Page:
Follow
Share

My mother-in-law is in the early/moderate stages of Alzheimer's. She lives alone and handles all her finances. Recently, however, she has been forgetting to pay her rent and her utilities. She plays catch up on the utilities but not the rent so eventually there will be repercussions. My husband and I are going to talk to her this weekend about taking over her finances completely. She is an independent stubborn woman and we are trying to figure out the best way to have this discussion without causing too big a riff. All suggestions are welcome!

This question has been closed for answers. Ask a New Question.
Find Care & Housing
If the person agrees, of course you can!
Helpful Answer (0)
Report

Without a court's approval, you can't just walk in and tell someone you are taking over their money and I would definitely advise that you do NOT redirect her mail to your address as someone suggested as this is a federal offense. Treat her with respect.
Helpful Answer (0)
Report

lol
Helpful Answer (0)
Report

sure
Helpful Answer (0)
Report

I think all these anawers were great-now does anyone one want to take over my financies.
Helpful Answer (1)
Report

I agree with being discreet. My daughter, who is helping with my mom gently reminded me not to use the phrase, "remember mom, we changed the address or whatever I want her to remember. Just calmly answer the question 50 times. It makes life so much sweeter. We, too just changed the addresses on some of the more important bills.
Helpful Answer (0)
Report

All these answers are good and I would like to add one suggestion: when an elder is suffering dementia or Alzheimer's, JUST CHANGE THE ADDRESS ON THE BILLS and don't tell them. They wont remember and it saves a potentially huge battle. Should they mentioned that the bill isnt arriving, then you sweetly a) remind them that they agreed to have the address changed so you could pay the bills for them, or, 2) just look surprised and say you will check into it. Sometimes, the most loving and efficient way of handling a parents declining capabilities is to just quietly take charge and change what you can, saving the discussions and arguments for really important things. This also allows them not to feel the disgrace of becoming incapable of managing their own lives.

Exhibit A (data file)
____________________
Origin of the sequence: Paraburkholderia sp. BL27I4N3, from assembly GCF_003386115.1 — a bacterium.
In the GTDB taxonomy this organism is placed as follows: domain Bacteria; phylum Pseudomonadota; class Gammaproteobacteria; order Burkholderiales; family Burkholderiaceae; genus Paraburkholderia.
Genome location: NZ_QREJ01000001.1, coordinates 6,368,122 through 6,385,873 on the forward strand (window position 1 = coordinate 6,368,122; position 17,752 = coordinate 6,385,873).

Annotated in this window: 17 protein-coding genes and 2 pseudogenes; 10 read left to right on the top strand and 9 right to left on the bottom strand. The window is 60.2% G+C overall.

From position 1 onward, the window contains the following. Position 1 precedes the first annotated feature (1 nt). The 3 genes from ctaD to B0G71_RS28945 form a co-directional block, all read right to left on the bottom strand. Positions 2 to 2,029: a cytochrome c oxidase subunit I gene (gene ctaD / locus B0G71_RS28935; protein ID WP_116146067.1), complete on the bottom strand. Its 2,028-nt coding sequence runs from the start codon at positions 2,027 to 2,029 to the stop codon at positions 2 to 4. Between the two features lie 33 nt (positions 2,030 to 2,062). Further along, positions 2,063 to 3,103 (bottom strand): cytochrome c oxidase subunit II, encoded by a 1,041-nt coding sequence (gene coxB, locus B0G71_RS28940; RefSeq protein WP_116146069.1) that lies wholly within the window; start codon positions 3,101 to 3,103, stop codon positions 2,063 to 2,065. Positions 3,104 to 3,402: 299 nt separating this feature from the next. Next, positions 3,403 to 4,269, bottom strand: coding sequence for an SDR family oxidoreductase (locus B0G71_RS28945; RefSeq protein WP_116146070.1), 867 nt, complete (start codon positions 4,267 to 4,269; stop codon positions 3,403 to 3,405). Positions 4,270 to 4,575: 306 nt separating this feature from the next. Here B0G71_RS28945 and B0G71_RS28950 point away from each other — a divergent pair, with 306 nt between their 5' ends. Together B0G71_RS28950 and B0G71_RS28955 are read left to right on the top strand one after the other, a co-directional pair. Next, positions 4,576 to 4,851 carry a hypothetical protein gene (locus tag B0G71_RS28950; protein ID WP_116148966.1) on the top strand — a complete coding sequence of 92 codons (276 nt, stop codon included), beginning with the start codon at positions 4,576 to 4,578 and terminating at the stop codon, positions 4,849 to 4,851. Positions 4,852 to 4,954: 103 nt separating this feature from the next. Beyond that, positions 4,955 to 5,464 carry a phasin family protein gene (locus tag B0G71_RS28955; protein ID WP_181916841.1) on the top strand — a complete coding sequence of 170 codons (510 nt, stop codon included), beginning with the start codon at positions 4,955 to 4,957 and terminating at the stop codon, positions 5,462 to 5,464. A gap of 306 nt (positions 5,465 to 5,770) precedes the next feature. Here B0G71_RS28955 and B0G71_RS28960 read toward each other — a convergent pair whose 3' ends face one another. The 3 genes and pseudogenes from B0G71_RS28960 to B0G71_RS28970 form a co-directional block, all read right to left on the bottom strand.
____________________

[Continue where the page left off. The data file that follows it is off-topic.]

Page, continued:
However, this certainly illustrates the importance of EARLY planning with POA's and being on joint checking accounts.
Helpful Answer (1)
Report

Thank you all for the answers! We already had a POA in place. We went to see her yesterday and did phrase the discussion as "this is making her life easier" Surprisingly, she went along with it! Hopefully, she will remember the discussion. I have already changed her address on her rent statement so she will not receive the bills. Thank you again!
Helpful Answer (1)
Report

May I suggest Bill Pay? Paytrust is similar. You do have to get her permission. Before anything happens, she should sign a POA over to you.
Helpful Answer (0)
Report

The above suggestions are very good. I would frame the discussion as having found a way to make bill paying simpler for her and I would absolutely not use the phrase "taking over her finances'. Does anyone have power of attorney for finances? If not that should be a second conversation, a few weeks from now when the automated bill paying shas gone smoothly.

When you have the POA for finances discussion it is also time to have the durable POA for health care discussion.

Some things to consider: is you husband the only child? If not, do his siblings agree it is time for this change; can he make them allies? Does his mom have a trusted friend or advisor whom can be made an ally?

Best of luck with the discussion
Helpful Answer (1)
Report

Can you put her payments on an automated service like Paytrust? If the payments are made from an account that is "fed" by direct deposit, you MIL won't need to do anything.
Helpful Answer (1)
Report

If you do not think she will accept having her finances taken over, perhaps you all sit down together and determine the due dates for her bills and you can remind her ahead of time the due dates with a follow up phone call to ensure payment of these bills.
Helpful Answer (2)
Report

This question has been closed for answers. Ask a New Question.